The Supreme Court's decision to strike down section 3 of the Defense of Marriage Act is, quite literally, what many gay couples have been waiting for. Without the federal benefits and protections afforded to straight partners, planning for forever was not only horribly inconvenient (see: Edith Windsor's $363,000 estate-tax bill), but impossible. Chief among the perks that will now be afforded to all married people are equality in the face of the country's immigration laws, like the ability to sponsor a foreign-born spouse for a green card, and an array of financial benefits that will directly affect the way couples spend and save.
Although the government is still working out the specifics, those waiting on the DOMA decision like their lives depended on it are eager to get going — re-filing taxes, proposing marriage, and tending to things that might not have mattered with deportation looming. It's all different now.
"The decision has caused a flurry, to say the least, of phone calls," said Jay Waxenberg, a partner specializing in personal planning at the New York firm Proskauer. "We have a lot of same-sex couples who are going to review and revise their estate plan documents. It's exciting because it's going to allow us to do some traditional planning that we've done for [straight] couples for years, and now we'll be able to do that same kind of planning for same-sex couples. There's a sense of we can now do what we should have been able to do all along."
While "a lot remains to be analyzed," he said, some married couples are considering filing amended tax returns, to get some money back, or even moving altogether. One wealthy couple who retired to Florida are thinking about coming back to New York because Florida does not recognize same-sex marriages. "There now is an incentive for them to move out of the state," he said. "It's one of the first things that crossed their mind."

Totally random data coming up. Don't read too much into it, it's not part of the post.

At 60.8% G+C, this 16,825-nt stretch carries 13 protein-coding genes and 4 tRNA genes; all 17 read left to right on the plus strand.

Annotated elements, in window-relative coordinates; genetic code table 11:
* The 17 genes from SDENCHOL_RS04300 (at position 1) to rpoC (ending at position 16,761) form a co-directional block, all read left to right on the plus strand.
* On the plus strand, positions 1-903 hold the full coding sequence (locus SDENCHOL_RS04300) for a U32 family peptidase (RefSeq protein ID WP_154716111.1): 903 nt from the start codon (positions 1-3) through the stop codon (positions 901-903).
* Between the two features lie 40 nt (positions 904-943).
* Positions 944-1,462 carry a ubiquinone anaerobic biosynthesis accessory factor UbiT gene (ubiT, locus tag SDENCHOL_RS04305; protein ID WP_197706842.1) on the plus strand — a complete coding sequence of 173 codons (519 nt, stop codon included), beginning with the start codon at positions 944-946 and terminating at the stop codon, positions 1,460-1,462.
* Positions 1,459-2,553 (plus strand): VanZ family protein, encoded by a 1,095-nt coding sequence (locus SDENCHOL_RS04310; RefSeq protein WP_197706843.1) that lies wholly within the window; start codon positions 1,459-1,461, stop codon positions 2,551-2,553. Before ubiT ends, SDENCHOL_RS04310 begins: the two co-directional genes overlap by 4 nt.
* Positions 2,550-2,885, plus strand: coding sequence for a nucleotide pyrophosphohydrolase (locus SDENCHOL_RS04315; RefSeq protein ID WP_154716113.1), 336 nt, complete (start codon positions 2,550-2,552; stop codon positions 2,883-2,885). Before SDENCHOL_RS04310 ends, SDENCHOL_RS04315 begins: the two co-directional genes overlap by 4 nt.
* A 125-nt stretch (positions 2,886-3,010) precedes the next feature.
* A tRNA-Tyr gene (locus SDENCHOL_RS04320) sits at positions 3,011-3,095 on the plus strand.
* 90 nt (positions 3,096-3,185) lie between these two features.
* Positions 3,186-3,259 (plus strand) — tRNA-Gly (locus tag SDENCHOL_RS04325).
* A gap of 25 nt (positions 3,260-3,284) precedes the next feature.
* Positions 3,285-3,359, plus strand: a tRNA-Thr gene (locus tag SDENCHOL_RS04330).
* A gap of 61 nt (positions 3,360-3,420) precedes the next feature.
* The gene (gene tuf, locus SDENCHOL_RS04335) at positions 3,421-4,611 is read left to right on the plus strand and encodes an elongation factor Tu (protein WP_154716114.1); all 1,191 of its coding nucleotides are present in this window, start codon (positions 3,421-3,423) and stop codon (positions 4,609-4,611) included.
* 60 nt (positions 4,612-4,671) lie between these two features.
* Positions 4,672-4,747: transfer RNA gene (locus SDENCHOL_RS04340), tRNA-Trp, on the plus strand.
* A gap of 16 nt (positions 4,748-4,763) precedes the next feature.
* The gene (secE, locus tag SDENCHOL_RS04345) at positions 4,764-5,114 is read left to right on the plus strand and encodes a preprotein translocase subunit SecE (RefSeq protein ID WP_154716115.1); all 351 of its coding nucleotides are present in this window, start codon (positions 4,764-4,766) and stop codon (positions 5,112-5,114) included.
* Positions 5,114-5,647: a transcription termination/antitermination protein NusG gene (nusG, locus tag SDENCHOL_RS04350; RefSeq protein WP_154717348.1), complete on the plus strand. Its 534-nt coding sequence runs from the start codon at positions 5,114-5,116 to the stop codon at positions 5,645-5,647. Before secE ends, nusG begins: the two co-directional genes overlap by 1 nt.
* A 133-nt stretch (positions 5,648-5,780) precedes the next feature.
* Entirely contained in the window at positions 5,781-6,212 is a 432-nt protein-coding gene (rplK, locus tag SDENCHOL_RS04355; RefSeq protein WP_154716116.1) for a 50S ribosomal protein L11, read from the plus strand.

"The tone I'm hearing is that clients are reacting positively," he added. "They're trying to understand the effects, but it's a positive feeling. It's a big benefit and it's been a long time coming."
When it comes to the immigration possibilities for bi-national couples, "Everyone's abuzz ... Just elated, just so happy," said immigration attorney Marcia Needleman, who's already fielded a rash of calls and e-mails. "We're getting our petitions ready, we want to file, it's very exciting. There are families that were just torn apart because of this."
Ken Thompson and Otts Bolisay of Seattle, Washington were one such pair with bad news on the horizon. Although Bolisay, who was born in the Bahamas, has been in the U.S. for more than two decades on a variety of student, travel, and work visas, his current documentation is scheduled to run out in 2014. In 2007, he was sent back and forced to wait a year before he could apply again.
"My temporary status in the country has affected every decision we've made, whether small or large," Bolisay told Daily Intelligencer after DOMA fell. Deciding that they "couldn't allow our lives to be dictated by that kind of instability," Bolisay and Thompson bought a house last August, even with the 2014 deadline hanging over them. (They also have two cats.) But Bolisay internalized the temporary nature of his time here.
"I haven't really thought about the future a lot," he said. "It was a defense mechanism for me to live that way." No longer: After the Supreme Court decision, which will allow Thompson to sponsor Bolisay for citizenship, he wanted to get to work on the house. "There's things like the color of the walls," he said. "It occurred to me last night, we need to repaint our bedroom! It's that sense of permanence and stability that's starting to sink in."
There's at least one other order of business. "We definitely need to get married," said Bolisay. "Even though marriage equality passed in December [in Washington], we knew that DOMA was still standing in my way. Now it makes more sense to do it as soon as possible. One of us needs to propose to the other!"